NBC Gushes Over 'Outspoken Road Warrior' John Kerry; Touts 'Bromance' With Leonardo DiCaprio

Following a tough grilling of Secretary of State John Kerry in the first part of her interview aired on Thursday, on Friday, NBC Today co-host Savannah Guthrie revealed that the rest of her time spent with Kerry was mostly devoted to fluff and softballs: "From breakfast with senators and the ceremonial duties of office to back-to-back trips to the White House, Secretary of State John Kerry has taken his new job and run with it....the once-staid senator now one of the President's most outspoken road warriors." [Listen to the audio or watch the video after the jump]

Guthrie observed: "It seems to me that you are looser than you've ever been." Kerry replied: "You know, after years and years in public life, I know who I am. I know what I want to achieve."

That teed up Guthrie to launch into a fawning profile of Kerry's life and career: "It's a moment a lifetime in the making. The son of a foreign service officer, a decorated Vietnam veteran who famously came to protest the war, a senator for decades, and a former presidential candidate, Kerry seems more determined now than ever to make his mark."

Turning back to the cabinet secretary, she didn't even ask a question, but simply declared: "Here's some adjectives that I have read that are used to describe you: Relentless, ambitious, stubborn, pompous, risk-taker, loner." Kerry remarked: "Yeah. I hope I'm ambitious."

Guthrie noted that Kerry's new dog provides "moments of levity" and touted how, "The job is not without glamour, with Angelina Jolie last week at a London conference and Leonardo DiCaprio this week talking ocean conservation."

As a picture appeared on screen of Kerry embracing DiCaprio at the event, Guthrie handed him a photo of the celebrity encounter: "They call this the bromance picture to end all bromance pictures."

The one challenging moment in the largely non-substantive exchange came when Guthrie described Kerry's "mixed results" in the position: "He pushed for talks to resolve Syria's crisis, but Assad's grip has only tightened. Russia's Putin seems hardly cowed by U.S. sanctions over tensions in Ukraine. And Kerry logged thousands of miles for a Middle East peace deal that never happened."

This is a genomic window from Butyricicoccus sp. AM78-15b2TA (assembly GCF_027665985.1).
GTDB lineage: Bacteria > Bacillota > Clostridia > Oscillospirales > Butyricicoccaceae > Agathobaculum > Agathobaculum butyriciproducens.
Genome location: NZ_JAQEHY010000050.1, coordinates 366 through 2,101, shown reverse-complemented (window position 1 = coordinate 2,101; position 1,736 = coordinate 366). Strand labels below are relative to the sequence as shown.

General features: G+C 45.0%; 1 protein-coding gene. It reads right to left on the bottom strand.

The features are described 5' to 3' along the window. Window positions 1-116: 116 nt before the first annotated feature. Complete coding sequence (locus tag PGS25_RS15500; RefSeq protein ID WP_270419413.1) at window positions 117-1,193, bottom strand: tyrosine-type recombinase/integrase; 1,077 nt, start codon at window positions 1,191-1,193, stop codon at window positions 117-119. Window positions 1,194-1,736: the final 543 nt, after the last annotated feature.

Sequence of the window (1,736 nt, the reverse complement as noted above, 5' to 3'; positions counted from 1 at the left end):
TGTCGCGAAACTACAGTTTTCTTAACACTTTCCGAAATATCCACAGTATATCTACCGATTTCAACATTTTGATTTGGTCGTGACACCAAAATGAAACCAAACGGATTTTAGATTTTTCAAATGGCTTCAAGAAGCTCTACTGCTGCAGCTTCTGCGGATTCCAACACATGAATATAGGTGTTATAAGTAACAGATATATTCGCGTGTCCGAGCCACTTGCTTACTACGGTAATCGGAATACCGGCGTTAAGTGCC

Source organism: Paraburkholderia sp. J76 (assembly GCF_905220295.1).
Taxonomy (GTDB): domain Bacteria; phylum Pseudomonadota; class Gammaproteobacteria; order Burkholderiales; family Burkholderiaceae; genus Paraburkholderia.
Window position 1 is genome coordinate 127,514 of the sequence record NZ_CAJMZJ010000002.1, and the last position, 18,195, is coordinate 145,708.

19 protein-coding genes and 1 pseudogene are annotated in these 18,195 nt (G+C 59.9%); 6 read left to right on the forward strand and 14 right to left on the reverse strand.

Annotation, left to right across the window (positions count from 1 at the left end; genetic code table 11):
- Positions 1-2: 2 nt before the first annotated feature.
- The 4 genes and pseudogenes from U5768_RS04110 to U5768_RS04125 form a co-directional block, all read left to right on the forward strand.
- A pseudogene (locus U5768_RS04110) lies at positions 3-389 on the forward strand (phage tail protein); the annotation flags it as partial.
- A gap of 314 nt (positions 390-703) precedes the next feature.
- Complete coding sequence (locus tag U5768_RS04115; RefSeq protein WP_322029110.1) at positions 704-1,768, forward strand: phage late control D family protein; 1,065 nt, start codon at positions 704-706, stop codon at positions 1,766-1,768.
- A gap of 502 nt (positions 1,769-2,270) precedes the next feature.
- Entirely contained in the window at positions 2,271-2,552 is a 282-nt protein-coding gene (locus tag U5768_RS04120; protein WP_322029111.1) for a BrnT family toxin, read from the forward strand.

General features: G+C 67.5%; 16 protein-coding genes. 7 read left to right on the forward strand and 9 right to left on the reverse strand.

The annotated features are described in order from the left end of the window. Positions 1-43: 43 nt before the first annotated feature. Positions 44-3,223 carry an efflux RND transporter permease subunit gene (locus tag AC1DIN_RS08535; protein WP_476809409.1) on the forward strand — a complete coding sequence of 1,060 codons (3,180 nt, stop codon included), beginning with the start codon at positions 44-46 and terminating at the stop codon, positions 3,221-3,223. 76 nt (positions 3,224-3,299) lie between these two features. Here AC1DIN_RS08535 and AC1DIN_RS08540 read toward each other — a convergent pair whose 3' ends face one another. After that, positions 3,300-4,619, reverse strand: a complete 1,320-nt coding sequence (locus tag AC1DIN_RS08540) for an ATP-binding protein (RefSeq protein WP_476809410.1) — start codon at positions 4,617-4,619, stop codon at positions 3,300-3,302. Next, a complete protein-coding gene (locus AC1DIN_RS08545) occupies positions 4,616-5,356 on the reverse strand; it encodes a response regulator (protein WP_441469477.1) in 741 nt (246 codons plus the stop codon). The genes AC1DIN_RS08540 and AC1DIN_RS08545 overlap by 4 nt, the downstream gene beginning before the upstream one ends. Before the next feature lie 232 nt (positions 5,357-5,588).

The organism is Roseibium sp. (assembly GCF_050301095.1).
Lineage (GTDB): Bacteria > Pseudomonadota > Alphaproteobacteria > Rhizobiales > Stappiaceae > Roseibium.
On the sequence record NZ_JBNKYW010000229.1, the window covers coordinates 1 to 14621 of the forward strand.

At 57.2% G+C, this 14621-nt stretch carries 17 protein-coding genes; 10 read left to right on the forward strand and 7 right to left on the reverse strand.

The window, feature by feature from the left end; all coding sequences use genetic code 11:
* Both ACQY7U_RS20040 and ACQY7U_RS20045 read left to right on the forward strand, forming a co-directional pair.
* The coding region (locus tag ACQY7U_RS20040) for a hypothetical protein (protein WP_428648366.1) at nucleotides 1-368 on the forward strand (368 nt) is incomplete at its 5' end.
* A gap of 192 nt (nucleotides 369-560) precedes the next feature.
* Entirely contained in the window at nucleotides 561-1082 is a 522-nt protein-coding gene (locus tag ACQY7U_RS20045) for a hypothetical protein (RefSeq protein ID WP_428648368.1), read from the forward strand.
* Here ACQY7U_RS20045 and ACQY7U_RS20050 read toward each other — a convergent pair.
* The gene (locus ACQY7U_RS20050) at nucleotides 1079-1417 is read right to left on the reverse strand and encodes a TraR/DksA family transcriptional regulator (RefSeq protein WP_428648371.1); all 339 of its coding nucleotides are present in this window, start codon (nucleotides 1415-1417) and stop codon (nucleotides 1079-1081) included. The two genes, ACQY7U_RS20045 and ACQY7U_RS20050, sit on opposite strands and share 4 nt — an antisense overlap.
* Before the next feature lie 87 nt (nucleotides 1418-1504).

She wondered: "Some people said they admire your energy, but essentially it was a waste of time." Kerry defended his lackluster performance: "It is never a waste of time to work for peace. Ever. We have two and a half years left in this administration. I say to you I don't believe that the effort is over."


Here is a full transcript of the second part of the interview aired on June 20:

7:22 AM ET TEASE:

MATT LAUER: And will John Kerry ever run for office again and how does he deal with such a pressure-packed job? Savannah spends a day behind the scenes with the Secretary of State.

7:31 AM ET TEASE:

SAVANNAH GUTHRIE: Well, yesterday we showed you part of our interview with Secretary Kerry on some of the big news events unfolding. We also spent the day with him. And we'll talk to him later in this hour about how much power he really has, is it the West Wing that really runs the show? Also what his daughters thought of his recent meeting with Leonardo DiCaprio. It's a classic. So we'll talk to Secretary Kerry in a few moments.

NATALIE MORALES: Love that he brings his dog to work.

GUTHRIE: Yes.

MORALES: It's great.

7:36 AM ET TEASE:

GUTHRIE: And then up next, we will take you behind the scenes with one of the most powerful men in the world, Secretary of State John Kerry. Right after this.

7:40 AM ET SEGMENT:

GUTHRIE: This has been especially a busy week for Secretary of State John Kerry with the administration dealing with the crisis in Iraq, other issues around the globe. We heard from him on that Thursday on Today. Well, this morning, more of our time with Secretary Kerry as we take a behind-the-scenes look at his hectic week.

[ON-SCREEN HEADLINE: John Kerry Unplugged; A Day In the Life of the Secretary of State]